ARE HEADPHONES HARMFUL ?
Sir, my child has the headphones on all the time even when he walks, sleeps and travels; isn’t it bad for his ears? Please ask him to stop doing that!
It has been a common demand and question asked in any interview in the recent past and I can understand the significance easily as you seldom find a youngster without either a headphone or an ear bud walking along; it’s just started being a part of them. Here, we need a scientific explanation; I being a music lover myself, need to play it safe and scientific.
The fact is that it’s not the music. It is the loudness, duration and closeness to the ears that make it harmful. But then the lack of awareness of this fact probably has led to a major increase in the prevalence of hearing loss in adolescence and young adults, says a study published in the journal of the American Medical Association in 2011 and that has been a reason for concern.
The loudness is the key factor. When your ears are exposed to loud sound, the hair cells in the cochlea, which are the sensory receptors, get damaged and causes a hearing loss. To understand this, the following is a simple explanation on how you hear. The pinna and the external ear carry the sound that you hear to the ear drum. When the ear drum vibrates, it sets the ear ossicles (malleus, incus and stapes which are in continuity) to motion, which transmits the vibrations into the fluid in the cochlea which causes the hair cells of the organ of corti to be stimulated, which in turn converts the song vibrations to nerve impulses in the cochlear nerve and are then taken to the auditory area of cerebral cortex, the ultimate centre of the brain; it’s then the listener becomes aware of the sound.
(Picture of hearing mechanism)
But then, excessive sound is one of the commonest causes for hearing loss in the world -- from military / industrial and recreational sources. Noise, like any sound, is defined in terms of its frequency (expressed in hertz), intensity (expressed in decibels) and the duration. To have a general idea of the intensity of the sound from some very common sources, look at the table below:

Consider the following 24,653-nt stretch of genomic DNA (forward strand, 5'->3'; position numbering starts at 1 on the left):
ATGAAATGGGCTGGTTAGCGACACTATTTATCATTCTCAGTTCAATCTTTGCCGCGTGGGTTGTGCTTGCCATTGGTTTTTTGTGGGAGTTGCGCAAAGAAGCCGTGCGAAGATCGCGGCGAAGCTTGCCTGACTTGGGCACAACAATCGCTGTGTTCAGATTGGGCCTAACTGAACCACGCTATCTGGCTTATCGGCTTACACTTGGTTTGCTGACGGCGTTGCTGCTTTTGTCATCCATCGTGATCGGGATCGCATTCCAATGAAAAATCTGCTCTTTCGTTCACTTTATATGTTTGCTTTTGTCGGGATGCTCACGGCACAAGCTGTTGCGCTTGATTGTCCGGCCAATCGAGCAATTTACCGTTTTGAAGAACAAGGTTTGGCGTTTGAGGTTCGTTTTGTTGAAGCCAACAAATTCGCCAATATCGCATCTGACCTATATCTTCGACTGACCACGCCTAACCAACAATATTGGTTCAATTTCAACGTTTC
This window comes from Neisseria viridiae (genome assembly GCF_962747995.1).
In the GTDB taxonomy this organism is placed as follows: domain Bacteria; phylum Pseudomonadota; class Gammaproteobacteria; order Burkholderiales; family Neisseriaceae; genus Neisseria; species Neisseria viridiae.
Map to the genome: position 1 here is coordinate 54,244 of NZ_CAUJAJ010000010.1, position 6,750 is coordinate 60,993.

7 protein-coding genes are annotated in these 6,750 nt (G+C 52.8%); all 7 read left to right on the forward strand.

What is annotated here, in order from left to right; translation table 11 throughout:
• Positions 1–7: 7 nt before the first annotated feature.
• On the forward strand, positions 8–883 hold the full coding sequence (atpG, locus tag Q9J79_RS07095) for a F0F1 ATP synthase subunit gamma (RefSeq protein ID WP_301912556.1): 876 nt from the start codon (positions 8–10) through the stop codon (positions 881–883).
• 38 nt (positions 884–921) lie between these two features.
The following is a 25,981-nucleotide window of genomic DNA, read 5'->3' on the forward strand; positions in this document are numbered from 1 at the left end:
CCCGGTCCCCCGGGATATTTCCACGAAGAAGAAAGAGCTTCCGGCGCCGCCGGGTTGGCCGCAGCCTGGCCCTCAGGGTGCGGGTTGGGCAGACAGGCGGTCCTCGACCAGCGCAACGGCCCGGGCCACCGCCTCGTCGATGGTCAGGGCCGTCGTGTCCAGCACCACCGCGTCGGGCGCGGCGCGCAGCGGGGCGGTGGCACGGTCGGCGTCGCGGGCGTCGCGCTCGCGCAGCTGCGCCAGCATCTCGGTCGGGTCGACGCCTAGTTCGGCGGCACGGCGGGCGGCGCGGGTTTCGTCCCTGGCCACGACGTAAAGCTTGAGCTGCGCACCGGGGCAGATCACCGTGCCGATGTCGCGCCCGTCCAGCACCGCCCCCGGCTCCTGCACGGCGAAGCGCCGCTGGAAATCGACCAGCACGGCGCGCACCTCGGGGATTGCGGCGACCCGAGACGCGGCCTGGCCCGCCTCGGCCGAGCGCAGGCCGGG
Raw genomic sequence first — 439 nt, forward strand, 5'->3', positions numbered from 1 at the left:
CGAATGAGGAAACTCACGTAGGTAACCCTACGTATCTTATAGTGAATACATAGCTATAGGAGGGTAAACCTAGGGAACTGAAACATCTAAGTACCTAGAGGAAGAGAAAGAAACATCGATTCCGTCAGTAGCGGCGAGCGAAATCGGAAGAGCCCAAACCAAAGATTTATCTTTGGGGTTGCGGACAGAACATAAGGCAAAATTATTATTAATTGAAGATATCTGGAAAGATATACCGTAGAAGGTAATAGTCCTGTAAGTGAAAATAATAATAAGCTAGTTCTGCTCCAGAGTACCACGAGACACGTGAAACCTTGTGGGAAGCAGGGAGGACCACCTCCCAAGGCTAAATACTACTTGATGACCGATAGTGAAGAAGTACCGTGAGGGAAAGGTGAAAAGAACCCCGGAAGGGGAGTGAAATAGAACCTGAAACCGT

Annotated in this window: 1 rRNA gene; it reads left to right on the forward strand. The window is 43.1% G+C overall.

And now, to have an idea of how harmful loud noise is, the following table presents the current NIOSH (National Institute of Occupational Safety and Health) and OSHA (Occupational Safety and Health Administration) guidelines for noise exposure.
Coming back to the headphones, listening to high power headphones on a near maximum level for a period of one hour in the gym or during a long commute may exceed the current recommendations and be cautioned as to how simple life experiences can lead to a hearing loss. Avoiding head phone-induced hearing damage is not very hard. It simply requires to change some habits.
1.Turn down the volume: certain people derive pleasure in listening to the music only with high intensity music (pop/metal) to go into a “musical trip” ,which could be detrimental to hearing.
2. Use noise cancelling headphones which block the external sounds, letting you enjoy music at a lower volume.
3. Over the ear headphones: increase the distance between the ear drum and the source.
4. Limit the exposure: One easy thing to remember is the 60-60 rule. Don’t listen at any louder than 60% of maximum volume for any longer than 60 minutes at a time.
How does loud noise affect the hearing?
Sometimes when you listen to a very loud sound for a very short time like listening close to speaker or some firecracker nearby, you feel ringing in the ears for a few seconds or minutes and then it goes away. You must realise that there are different kinds of impacts with unacceptable noise, close to you. Unacceptable noise may result in a temporary decrease in hearing, sometimes referred to as auditory fatigue which recovers completely and usually lasts for more than 2 minutes and then completely recovers in less than 16 hours whereas permanent irreversible pathological changes too can occur with noise exposure. The latter is much more common and it’s believed that when the noise insult continues, usually as a part of one’s occupation or as recreation, it turns into a permanent damage. Most of the time the anatomical area of injury is the outer hair cells and supporting cells of the cochlea. Noise induced hearing loss starts in the high frequencies between 3 and 6 kHz, around 4 kHz, and spreads to the neighbouring frequencies